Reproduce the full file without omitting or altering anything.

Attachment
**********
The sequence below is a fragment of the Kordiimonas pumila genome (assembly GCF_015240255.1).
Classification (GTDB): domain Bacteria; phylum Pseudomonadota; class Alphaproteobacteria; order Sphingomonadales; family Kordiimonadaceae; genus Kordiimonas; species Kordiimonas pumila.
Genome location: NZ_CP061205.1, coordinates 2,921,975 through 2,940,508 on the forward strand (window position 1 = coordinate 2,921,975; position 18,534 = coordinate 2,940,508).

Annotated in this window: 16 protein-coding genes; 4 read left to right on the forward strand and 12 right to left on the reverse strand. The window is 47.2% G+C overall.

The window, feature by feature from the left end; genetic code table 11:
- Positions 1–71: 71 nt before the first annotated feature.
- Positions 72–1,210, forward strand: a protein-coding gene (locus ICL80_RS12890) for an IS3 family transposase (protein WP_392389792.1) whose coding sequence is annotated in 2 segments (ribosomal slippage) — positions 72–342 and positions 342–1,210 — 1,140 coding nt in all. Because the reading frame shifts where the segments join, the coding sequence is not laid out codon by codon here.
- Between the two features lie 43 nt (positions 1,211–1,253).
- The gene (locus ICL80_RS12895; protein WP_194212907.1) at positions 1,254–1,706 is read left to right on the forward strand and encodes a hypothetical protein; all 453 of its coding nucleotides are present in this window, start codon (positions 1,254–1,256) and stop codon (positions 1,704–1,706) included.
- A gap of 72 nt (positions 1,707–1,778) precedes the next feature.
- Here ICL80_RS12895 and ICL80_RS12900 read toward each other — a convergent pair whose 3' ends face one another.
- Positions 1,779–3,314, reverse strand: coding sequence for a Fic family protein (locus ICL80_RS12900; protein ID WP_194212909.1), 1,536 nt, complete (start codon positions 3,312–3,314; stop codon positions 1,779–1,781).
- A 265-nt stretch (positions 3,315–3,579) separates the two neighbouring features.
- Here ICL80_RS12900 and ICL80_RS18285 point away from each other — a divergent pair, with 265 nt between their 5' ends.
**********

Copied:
The sequence below is a fragment of the Kordiimonas pumila genome (assembly GCF_015240255.1).
Classification (GTDB): domain Bacteria; phylum Pseudomonadota; class Alphaproteobacteria; order Sphingomonadales; family Kordiimonadaceae; genus Kordiimonas; species Kordiimonas pumila.
Genome location: NZ_CP061205.1, coordinates 2,921,975 through 2,940,508 on the forward strand (window position 1 = coordinate 2,921,975; position 18,534 = coordinate 2,940,508).

Annotated in this window: 16 protein-coding genes; 4 read left to right on the forward strand and 12 right to left on the reverse strand. The window is 47.2% G+C overall.

The window, feature by feature from the left end; genetic code table 11:
- Positions 1–71: 71 nt before the first annotated feature.
- Positions 72–1,210, forward strand: a protein-coding gene (locus ICL80_RS12890) for an IS3 family transposase (protein WP_392389792.1) whose coding sequence is annotated in 2 segments (ribosomal slippage) — positions 72–342 and positions 342–1,210 — 1,140 coding nt in all. Because the reading frame shifts where the segments join, the coding sequence is not laid out codon by codon here.
- Between the two features lie 43 nt (positions 1,211–1,253).
- The gene (locus ICL80_RS12895; protein WP_194212907.1) at positions 1,254–1,706 is read left to right on the forward strand and encodes a hypothetical protein; all 453 of its coding nucleotides are present in this window, start codon (positions 1,254–1,256) and stop codon (positions 1,704–1,706) included.
- A gap of 72 nt (positions 1,707–1,778) precedes the next feature.
- Here ICL80_RS12895 and ICL80_RS12900 read toward each other — a convergent pair whose 3' ends face one another.
- Positions 1,779–3,314, reverse strand: coding sequence for a Fic family protein (locus ICL80_RS12900; protein ID WP_194212909.1), 1,536 nt, complete (start codon positions 3,312–3,314; stop codon positions 1,779–1,781).
- A 265-nt stretch (positions 3,315–3,579) separates the two neighbouring features.
- Here ICL80_RS12900 and ICL80_RS18285 point away from each other — a divergent pair, with 265 nt between their 5' ends.